Legacy creates its own advantages
Winning Investec Super Rugby titles, especially those achieved consecutively, have more than on-field returns going for them. It's all about that much-used word 'legacy'. Legacy manifests itself in different ways: there is an expectation of winning, but there is also an understanding of what it takes to win. That remains constant no matter the changing of personnel and the Crusaders demonstrated that in spades in their 43-25 win in Nelson on Saturday evening. Sure, the Waratahs were not at full strength, but neither were the Crusaders. The champions' young guns were on full display and they shone in producing a win that would have done their now-departed old hands proud.
Have the Jaguares found the consistency to claim the title?
Overpowering a disappointing Lions side 38-8 in Buenos Aires, the Jaguares showed growing confidence, especially in being able to turn on the class in what had been a tight game to put the issue beyond doubt. Traditionally they would have relied on their rolling maul to secure a win, and that was still present. But what impressed was their backline cohesion and line-breaking variations that left the Lions defence flummoxed. Centre Matias Moroni revelled in the opportunity to unleash his skills but he was merely representative of the attacking potential the Argentinians can call on. Finalists last year they made an early statement of their intent in 2020.
Do the Hurricanes have the hardest job of all?
Confidence was expressed that the Hurricanes would withstand the upheaval caused by their late change in coaching with John Plumtree moving to All Blacks duty and Jason Holland being promoted. But it was always going to be tough no matter how seamless they attempted to make the transition. That was evident in Cape Town where the Stormers took their chances in claiming a 27-0 win. Two of their tries were from intercepts that have their origins in lack of communication and execution. What was most representative of the job ahead of Holland and his playing leaders is the nil in the scoreline, that is most un-Hurricanelike.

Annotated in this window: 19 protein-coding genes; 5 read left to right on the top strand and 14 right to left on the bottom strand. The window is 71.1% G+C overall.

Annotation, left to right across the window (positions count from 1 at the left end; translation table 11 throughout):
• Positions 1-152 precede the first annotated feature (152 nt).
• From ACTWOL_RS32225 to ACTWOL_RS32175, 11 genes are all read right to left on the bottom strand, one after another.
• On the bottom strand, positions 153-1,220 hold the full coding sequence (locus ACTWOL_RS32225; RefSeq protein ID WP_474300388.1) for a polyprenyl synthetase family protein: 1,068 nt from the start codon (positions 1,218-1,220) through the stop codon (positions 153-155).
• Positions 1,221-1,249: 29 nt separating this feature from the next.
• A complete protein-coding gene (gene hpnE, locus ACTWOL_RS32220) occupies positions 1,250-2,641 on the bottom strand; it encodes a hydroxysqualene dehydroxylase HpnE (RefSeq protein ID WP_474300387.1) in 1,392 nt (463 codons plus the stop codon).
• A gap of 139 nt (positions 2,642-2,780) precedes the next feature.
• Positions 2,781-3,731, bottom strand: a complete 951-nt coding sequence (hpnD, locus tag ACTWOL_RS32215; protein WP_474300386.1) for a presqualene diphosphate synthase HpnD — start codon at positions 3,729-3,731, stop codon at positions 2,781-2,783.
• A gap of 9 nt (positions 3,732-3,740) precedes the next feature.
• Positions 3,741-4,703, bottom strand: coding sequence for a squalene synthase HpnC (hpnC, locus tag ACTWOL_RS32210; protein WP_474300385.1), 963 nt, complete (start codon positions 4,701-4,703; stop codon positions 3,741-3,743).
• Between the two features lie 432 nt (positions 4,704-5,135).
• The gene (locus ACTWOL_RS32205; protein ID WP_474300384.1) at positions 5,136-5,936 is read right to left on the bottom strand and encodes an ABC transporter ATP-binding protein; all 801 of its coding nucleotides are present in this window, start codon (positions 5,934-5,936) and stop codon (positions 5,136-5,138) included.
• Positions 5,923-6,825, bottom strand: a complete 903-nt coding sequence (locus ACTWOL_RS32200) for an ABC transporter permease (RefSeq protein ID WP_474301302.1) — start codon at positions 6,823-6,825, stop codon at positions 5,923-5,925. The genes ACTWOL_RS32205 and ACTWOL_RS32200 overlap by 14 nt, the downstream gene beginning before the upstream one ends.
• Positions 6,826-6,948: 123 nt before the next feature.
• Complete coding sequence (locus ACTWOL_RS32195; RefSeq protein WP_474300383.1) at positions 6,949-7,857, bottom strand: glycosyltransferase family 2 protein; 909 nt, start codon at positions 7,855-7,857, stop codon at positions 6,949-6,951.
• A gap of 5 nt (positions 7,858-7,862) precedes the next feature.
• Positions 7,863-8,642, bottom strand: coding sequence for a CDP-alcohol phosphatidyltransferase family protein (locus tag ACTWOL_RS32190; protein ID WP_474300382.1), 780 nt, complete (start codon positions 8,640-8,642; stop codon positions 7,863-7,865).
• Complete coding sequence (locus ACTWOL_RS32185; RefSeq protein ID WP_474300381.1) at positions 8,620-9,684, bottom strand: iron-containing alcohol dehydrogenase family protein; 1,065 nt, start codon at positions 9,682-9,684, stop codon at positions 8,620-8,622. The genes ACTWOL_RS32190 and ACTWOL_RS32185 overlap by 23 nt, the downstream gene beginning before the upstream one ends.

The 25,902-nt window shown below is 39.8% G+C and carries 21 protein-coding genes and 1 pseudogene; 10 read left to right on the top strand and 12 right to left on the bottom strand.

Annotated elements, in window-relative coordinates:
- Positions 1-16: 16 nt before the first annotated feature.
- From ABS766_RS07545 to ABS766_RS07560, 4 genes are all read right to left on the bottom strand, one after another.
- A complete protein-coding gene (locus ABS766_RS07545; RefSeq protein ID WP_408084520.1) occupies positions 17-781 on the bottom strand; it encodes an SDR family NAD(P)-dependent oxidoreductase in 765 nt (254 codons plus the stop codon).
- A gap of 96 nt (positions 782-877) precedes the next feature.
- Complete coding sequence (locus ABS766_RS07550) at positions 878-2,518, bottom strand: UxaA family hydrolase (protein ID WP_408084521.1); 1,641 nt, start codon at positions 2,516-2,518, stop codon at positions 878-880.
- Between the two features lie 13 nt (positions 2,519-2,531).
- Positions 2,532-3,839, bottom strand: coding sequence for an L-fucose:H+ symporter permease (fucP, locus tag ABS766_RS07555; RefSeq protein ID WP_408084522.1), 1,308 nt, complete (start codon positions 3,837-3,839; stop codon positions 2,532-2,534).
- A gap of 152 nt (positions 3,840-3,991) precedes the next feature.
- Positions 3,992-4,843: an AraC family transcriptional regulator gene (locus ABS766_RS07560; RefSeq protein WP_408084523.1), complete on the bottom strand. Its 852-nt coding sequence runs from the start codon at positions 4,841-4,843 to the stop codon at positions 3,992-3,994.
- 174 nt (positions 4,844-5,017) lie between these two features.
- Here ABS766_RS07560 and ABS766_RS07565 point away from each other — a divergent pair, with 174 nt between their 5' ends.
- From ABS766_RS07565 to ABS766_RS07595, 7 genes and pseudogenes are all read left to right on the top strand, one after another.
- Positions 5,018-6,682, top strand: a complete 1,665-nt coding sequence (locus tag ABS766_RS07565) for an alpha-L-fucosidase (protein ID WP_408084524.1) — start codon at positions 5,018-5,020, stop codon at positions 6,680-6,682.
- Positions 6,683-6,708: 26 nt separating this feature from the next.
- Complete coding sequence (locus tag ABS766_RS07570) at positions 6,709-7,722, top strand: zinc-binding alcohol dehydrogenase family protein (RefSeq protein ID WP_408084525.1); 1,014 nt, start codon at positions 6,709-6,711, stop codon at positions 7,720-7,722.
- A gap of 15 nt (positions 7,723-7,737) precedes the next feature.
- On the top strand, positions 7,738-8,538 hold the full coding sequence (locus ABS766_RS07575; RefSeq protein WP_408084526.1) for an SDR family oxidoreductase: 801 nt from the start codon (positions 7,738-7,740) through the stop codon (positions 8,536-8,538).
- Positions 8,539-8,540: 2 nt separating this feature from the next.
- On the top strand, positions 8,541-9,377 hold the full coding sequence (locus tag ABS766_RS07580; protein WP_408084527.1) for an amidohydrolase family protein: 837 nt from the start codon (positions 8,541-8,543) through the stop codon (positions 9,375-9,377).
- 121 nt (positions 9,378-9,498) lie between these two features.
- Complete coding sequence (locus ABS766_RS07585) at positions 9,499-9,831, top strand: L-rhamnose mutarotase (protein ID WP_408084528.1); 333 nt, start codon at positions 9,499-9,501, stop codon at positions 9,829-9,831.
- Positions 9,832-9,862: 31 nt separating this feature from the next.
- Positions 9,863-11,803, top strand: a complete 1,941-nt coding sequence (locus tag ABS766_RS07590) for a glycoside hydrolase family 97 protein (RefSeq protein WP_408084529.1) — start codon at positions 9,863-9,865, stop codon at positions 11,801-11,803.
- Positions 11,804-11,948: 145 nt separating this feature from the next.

What to do with the Blues?
Up 19-5 at halftime, the Blues were the antithesis of the Crusaders (see above). Whereas the southerners 90 percent of the time demonstrate the ability to lock up a game from that position, the Blues unerringly manage to let success slip. If the Crusaders' legacy is success, the Blues' is a failure to appreciate what it takes to seize their opportunities. It is not just in Leon MacDonald's era, but it has been consistent through the reigns of Tana Umaga, Sir John Kirwan, Pat Lam and David Nucifora. Breaking that cycle of despair is the job MacDonald has. What is incomprehensible is the firepower is there but with the consistency bar set far too low.
Australia – no instant formula
Attempting to turn around performance after the distractions that have dominated their game for the last two seasons, Australia's sides demonstrated it is not going to be a quick fix. The Waratahs had no answer to the Crusaders in Nelson while the Rebels, who were arguably the best of Australia's sides last year, went down 27-36 to the Sunwolves. The Brumbies were pushed hard by the Reds to claim a 27-24 win in a game that represented the only positives of the round for the Australians. The Canberra side went into the season as the unit most likely to emerge at the top of the Conference but the Reds demonstrated that they are on the up and it will be fascinating to see if that can be carried through as the season progresses.